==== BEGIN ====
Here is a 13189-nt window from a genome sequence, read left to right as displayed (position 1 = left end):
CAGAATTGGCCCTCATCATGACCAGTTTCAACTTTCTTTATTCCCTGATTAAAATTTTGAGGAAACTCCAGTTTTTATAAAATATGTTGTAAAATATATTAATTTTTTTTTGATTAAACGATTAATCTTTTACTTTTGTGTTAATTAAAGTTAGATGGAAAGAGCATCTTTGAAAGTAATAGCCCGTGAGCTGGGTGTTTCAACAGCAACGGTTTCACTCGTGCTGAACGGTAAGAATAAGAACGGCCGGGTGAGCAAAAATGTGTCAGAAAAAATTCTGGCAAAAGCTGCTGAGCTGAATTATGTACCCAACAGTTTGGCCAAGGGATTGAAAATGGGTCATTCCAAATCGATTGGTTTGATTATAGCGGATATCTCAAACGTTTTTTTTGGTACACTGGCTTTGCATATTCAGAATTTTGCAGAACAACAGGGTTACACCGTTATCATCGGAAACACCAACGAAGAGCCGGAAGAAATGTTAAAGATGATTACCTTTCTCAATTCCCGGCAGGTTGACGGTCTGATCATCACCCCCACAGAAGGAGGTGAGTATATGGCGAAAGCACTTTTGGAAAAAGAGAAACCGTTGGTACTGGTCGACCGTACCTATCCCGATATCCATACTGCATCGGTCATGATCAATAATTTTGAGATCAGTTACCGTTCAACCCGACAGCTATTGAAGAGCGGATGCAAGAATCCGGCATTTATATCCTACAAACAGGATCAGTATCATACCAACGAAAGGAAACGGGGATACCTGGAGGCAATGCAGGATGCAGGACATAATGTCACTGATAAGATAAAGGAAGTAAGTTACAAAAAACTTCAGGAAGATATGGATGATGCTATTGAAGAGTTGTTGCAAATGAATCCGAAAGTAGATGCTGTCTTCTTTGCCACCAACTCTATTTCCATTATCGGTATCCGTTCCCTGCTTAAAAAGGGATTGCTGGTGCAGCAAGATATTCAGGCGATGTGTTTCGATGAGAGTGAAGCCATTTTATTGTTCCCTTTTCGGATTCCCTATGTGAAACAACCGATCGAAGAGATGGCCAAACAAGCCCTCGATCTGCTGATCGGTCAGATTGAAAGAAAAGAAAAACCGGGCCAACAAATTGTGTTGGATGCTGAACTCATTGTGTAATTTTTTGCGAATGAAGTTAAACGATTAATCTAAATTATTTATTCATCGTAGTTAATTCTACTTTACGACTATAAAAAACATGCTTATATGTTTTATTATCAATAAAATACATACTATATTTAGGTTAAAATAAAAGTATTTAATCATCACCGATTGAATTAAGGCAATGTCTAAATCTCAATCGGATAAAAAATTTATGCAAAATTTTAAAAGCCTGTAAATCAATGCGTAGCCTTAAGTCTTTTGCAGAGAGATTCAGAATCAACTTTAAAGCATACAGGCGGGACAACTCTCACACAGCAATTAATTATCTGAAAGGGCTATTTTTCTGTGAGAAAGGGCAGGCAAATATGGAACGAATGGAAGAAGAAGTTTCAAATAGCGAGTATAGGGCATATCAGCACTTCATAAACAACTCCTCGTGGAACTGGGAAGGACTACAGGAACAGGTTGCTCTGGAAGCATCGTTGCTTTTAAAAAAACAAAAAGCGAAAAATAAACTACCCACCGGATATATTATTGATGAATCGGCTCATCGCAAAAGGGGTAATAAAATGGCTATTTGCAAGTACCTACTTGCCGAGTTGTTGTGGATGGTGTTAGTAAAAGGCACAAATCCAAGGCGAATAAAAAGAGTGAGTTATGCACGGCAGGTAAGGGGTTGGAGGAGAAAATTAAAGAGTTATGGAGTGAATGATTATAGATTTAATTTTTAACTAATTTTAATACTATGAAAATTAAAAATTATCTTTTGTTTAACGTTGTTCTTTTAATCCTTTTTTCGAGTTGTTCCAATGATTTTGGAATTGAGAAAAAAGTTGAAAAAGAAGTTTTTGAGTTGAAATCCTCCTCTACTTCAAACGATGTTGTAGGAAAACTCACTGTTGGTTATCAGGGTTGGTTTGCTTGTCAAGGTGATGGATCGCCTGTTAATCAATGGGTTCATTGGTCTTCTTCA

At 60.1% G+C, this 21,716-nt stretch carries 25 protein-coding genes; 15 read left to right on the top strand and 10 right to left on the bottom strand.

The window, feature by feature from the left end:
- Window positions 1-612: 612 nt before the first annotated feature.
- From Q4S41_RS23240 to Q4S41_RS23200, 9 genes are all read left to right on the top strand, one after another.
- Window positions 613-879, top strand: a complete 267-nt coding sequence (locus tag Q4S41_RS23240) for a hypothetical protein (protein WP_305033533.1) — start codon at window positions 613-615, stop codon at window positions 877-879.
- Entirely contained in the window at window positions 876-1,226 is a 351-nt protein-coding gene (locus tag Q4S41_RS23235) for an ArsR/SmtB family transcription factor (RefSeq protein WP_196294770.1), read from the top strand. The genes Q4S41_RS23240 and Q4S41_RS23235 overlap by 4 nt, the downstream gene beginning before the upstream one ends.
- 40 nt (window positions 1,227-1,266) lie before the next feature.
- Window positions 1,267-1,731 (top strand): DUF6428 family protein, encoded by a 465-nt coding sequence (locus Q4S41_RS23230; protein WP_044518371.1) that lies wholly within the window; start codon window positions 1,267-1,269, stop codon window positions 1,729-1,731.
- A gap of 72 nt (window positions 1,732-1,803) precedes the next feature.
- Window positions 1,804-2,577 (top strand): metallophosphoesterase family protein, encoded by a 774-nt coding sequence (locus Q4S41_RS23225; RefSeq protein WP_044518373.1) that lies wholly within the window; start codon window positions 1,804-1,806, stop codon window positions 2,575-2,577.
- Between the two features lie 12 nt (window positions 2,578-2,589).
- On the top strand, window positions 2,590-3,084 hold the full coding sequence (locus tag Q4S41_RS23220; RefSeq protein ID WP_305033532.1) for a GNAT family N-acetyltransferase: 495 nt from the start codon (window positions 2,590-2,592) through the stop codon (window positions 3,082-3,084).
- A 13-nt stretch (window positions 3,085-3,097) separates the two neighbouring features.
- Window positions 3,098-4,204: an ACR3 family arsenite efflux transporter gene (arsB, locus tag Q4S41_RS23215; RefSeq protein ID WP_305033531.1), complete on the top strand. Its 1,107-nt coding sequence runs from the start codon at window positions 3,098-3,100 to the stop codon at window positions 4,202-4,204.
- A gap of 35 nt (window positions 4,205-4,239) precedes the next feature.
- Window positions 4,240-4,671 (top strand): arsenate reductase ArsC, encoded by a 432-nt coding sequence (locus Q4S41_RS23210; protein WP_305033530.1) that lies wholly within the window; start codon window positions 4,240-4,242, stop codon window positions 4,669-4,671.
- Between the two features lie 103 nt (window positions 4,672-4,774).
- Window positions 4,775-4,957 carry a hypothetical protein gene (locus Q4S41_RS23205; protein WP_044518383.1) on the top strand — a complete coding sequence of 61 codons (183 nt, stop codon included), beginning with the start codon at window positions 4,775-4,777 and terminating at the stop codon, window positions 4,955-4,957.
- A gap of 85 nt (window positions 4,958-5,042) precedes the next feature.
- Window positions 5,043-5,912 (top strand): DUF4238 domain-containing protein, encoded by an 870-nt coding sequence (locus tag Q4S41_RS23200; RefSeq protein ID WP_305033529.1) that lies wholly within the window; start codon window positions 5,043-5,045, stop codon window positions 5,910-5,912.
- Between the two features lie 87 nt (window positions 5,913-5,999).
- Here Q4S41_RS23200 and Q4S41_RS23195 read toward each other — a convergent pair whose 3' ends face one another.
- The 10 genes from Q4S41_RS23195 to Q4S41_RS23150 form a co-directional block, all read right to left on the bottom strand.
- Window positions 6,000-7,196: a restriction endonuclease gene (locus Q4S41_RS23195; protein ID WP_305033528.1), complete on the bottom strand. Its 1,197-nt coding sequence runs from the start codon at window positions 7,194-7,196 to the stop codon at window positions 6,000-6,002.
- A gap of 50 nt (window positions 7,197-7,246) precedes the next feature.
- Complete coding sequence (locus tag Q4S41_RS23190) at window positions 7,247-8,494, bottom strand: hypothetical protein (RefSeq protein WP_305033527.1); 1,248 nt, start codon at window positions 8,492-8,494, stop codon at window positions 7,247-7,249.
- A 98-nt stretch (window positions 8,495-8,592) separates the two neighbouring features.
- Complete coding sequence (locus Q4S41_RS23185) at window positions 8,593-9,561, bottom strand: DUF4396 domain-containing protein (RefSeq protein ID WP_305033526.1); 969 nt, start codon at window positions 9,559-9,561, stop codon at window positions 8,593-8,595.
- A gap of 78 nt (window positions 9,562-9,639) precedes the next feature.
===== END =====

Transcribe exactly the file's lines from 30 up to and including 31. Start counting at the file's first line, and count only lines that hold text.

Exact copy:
- Complete coding sequence (locus Q4S41_RS23185) at window positions 8,593-9,561, bottom strand: DUF4396 domain-containing protein (RefSeq protein ID WP_305033526.1); 969 nt, start codon at window positions 9,559-9,561, stop codon at window positions 8,593-8,595.
- A gap of 78 nt (window positions 9,562-9,639) precedes the next feature.